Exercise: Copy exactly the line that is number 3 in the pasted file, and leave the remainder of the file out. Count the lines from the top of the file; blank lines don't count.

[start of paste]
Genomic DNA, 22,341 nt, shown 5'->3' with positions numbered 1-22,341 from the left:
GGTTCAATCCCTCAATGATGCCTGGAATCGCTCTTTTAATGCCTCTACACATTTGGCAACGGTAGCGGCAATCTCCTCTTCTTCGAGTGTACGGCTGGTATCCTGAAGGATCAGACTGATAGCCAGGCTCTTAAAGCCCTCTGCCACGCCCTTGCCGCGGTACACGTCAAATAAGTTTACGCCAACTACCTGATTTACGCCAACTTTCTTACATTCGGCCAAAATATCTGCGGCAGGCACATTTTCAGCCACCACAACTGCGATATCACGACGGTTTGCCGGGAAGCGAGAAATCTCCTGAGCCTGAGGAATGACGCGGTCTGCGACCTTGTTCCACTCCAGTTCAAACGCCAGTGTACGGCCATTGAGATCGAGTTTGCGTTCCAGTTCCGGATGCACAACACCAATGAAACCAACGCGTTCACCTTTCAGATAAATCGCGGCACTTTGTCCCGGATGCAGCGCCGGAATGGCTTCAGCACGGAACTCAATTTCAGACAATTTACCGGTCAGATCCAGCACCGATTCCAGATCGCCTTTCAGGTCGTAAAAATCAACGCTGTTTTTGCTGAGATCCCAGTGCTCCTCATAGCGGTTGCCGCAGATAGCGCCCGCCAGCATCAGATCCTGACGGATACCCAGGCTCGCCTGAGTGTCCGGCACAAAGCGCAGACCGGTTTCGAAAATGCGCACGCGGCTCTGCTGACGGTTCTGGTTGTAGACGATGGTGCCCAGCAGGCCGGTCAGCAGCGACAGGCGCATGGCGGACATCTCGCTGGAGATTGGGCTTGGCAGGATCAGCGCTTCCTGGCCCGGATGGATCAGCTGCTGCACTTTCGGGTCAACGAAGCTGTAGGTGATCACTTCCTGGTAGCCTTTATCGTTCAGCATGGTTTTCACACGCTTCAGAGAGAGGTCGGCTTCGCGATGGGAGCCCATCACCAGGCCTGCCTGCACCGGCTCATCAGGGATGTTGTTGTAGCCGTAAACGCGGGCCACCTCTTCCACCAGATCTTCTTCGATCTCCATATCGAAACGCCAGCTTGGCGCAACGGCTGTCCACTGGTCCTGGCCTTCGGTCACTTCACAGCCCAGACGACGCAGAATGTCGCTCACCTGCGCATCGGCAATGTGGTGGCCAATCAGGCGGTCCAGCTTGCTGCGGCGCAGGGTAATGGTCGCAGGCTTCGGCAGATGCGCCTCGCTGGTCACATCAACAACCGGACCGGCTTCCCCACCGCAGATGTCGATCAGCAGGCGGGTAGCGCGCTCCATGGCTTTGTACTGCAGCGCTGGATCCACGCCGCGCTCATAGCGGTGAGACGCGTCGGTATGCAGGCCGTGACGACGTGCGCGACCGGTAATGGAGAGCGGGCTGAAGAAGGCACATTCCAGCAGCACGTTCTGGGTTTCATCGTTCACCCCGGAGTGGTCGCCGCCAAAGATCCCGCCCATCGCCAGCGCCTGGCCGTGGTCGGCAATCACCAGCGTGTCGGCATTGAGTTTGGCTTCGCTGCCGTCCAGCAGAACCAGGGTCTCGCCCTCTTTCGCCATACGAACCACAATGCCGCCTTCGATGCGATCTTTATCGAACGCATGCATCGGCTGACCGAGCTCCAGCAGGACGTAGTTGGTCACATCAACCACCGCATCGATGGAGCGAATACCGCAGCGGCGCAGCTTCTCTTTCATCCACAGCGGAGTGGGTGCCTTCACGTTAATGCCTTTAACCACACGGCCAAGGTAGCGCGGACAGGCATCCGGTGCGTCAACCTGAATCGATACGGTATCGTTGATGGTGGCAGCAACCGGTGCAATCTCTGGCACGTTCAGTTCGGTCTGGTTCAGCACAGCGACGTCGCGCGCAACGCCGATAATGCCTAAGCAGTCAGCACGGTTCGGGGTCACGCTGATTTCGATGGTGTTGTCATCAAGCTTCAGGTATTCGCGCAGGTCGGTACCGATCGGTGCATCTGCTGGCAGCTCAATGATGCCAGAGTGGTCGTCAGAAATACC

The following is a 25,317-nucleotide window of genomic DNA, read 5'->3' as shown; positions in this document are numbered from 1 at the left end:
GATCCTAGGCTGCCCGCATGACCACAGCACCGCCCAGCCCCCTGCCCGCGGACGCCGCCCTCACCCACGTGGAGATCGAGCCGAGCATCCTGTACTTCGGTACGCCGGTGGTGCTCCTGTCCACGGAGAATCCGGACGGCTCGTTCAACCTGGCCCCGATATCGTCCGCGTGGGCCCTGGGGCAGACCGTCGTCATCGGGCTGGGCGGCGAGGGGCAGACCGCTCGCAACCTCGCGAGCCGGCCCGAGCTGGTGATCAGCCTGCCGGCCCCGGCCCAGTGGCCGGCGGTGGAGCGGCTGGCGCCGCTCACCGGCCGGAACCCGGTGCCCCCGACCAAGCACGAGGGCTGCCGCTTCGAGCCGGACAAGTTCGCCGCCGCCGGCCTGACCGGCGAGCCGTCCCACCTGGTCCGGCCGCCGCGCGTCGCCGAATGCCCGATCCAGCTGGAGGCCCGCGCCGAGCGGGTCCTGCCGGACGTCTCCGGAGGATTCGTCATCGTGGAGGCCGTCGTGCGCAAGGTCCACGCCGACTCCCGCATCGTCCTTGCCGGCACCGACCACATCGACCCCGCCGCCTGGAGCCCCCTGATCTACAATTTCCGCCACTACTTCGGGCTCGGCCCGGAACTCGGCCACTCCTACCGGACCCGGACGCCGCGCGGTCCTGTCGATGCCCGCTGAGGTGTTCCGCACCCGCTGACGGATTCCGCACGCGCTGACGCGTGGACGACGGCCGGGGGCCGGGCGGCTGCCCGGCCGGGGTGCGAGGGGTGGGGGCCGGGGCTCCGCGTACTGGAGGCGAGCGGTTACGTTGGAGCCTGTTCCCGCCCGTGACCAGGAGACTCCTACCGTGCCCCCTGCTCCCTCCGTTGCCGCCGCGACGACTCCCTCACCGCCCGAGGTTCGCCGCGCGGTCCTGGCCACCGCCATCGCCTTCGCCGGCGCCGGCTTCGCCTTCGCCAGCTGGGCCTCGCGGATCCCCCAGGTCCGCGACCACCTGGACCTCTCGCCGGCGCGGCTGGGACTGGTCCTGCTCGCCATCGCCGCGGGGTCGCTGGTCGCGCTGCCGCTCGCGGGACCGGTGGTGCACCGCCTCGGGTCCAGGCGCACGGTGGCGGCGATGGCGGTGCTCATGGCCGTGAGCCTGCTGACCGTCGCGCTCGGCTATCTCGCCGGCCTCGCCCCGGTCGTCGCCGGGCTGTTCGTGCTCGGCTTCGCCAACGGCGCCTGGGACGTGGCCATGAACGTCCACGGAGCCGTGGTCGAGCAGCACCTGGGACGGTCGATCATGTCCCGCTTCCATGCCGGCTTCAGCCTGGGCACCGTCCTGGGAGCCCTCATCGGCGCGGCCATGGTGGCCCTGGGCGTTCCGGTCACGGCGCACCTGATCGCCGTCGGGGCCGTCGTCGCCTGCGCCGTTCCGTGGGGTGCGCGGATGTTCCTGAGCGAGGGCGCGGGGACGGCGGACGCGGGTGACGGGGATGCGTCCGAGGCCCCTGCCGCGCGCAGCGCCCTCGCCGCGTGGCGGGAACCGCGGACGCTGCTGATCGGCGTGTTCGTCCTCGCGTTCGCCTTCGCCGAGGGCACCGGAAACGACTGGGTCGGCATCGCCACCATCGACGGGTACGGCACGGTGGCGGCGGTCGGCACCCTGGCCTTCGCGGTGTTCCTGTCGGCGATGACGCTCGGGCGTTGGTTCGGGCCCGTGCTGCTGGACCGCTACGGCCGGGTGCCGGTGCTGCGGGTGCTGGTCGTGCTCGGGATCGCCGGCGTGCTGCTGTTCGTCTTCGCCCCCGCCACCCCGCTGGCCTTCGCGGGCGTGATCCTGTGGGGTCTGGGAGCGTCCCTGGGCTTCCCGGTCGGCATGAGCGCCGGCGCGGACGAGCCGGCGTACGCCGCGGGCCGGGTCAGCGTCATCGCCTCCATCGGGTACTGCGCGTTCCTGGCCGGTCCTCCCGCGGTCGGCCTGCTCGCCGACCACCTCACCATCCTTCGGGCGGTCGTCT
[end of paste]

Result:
The following is a 25,317-nucleotide window of genomic DNA, read 5'->3' as shown; positions in this document are numbered from 1 at the left end: